Masonic Boom

"Crazy" "Oversensitive" "Feminazi" "Bitch" bloggin' bout pop music, linguistics and mental health issues

Friday, December 22, 2006

Sense and Sensibility

So I finally got my night in with Chinese takeaway and a Jane Austen film. Watched Sense and Sensibility with my mum, only partially interrupted by my mum's howls of "Enneagram Four!" at Marianne and vague squabbles over who was hotter, Hugh Grant or Alan Rickman. (Puh-LEASE, Hugh Grant is so *wet* in this film it would be like fancying a bowl of porridge.)

I know the book so well, that it's hard to sit back and relax and enjoy the film without the constant annoyance of "THAT never happened in the book..." but I suppose it's hard to expand description into narrative, and compress narrative into a two hour film. Various characters were left out or reduced to sketches - but then again, Hugh Laurie stole every scene he was in.

It's hard to justify my love of Austen sometimes. The stories are just so ... everything tied up with a neat bow. Unpleasant things happen, but they only ever happen off screen. I suppose it's the formality of it that appeals. My mum loved the way that people greeted each other with little curtseys and bows, the ettiquette of it all, and exclaimed wistfully that she wished we could go back to that. "Yes," I snarled back at her "The good old days when women could neither own property nor earn a living and their entire lives were decided by who they married - ugh!" I'm certainly willing to trade the formality for freedom.


Blogger Mistress La Spliffe said...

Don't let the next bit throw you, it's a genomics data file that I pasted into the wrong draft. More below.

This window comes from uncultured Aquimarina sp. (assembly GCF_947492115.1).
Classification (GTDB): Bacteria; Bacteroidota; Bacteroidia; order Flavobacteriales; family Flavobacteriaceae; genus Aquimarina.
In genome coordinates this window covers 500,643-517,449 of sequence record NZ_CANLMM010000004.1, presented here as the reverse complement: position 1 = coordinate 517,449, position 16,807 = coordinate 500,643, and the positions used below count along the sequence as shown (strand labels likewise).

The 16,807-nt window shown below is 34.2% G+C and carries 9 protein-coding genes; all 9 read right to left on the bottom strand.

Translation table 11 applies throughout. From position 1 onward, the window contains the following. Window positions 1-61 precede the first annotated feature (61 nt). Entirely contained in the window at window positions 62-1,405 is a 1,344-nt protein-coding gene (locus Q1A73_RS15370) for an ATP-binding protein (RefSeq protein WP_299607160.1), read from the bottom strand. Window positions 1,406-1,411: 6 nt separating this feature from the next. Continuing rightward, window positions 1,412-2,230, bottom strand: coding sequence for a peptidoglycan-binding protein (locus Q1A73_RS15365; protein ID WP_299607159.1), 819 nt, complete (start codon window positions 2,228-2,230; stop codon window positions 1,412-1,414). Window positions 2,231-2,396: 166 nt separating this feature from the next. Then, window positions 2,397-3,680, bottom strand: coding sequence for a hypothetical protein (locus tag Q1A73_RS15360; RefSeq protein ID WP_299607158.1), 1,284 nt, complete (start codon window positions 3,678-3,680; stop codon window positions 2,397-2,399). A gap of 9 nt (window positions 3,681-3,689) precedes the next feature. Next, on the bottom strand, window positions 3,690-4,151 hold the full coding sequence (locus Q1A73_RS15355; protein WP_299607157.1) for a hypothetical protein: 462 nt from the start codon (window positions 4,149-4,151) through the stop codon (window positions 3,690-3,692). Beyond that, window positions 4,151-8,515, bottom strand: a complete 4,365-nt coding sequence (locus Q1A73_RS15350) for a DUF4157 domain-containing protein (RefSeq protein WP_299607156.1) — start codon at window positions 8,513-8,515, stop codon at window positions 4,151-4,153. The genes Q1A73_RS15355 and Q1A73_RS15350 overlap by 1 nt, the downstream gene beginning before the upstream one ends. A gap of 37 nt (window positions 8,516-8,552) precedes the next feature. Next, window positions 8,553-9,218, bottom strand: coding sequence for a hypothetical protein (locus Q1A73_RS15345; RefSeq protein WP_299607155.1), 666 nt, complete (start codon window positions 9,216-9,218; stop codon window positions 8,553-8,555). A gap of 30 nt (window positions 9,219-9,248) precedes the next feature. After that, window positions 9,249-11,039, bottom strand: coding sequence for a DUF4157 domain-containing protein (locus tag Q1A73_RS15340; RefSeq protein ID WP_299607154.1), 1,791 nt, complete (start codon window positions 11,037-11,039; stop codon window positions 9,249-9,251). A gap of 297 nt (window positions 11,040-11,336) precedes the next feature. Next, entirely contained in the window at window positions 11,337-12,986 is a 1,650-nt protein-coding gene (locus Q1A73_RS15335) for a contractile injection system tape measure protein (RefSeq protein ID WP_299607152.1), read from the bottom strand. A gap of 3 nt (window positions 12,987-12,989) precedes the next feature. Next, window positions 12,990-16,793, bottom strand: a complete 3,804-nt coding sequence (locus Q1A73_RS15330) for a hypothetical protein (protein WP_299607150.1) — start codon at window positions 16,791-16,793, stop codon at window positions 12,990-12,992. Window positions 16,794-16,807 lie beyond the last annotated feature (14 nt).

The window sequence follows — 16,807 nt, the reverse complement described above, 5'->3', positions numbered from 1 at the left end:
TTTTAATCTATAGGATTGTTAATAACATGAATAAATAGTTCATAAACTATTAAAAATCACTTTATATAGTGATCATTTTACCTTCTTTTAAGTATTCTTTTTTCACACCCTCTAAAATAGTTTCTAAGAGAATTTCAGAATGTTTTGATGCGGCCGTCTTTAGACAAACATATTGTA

Hugh Grant is just plain wet.

I didn't mind that film adaptation in terms of faithfulness, although it bugged my pants off when Ellen burst into tears at the marriage proposal.

For me dramatic devices like that ruin what I love the most about Jane Austen: the idea of female heroines managing to find some sort of passion and freedom (because the money angles it always come out seeming like a freedom angle to me) despite being buttoned down in a way I can hardly imagine, and that certainly wouldn't allow Ellen to get hysterical for the sake of an "ooo look, they both learned something from each other's Sense and Sensibility" ending like that.

But then it's been so long since I read Sense and Sensibility I don't even remember what she did. I just remember liking it only slightly more than Emma, which is my least favourite.

1:08 pm  
Blogger Masonic Boom said...

Yes, I thought that was *very* out of character for Eleanor. And that was a way in which the film twisted the message of the book.

In the book, Eleanor's behaviour was held up as a paragon for both her sister and her mother to follow. In the film, with its feelgood modern emotions, and vague suspicion of all that English repression, the idea was that Marianne and their mother had somehow changed Eleanor into a more... passionate and expressive person. (Especially with the deleted scene where their mother comforts Eleanor, after she thinks Edward has married.) Which I think is just missing the point. Sometimes updates for modern viewers don't really work.

1:32 pm  

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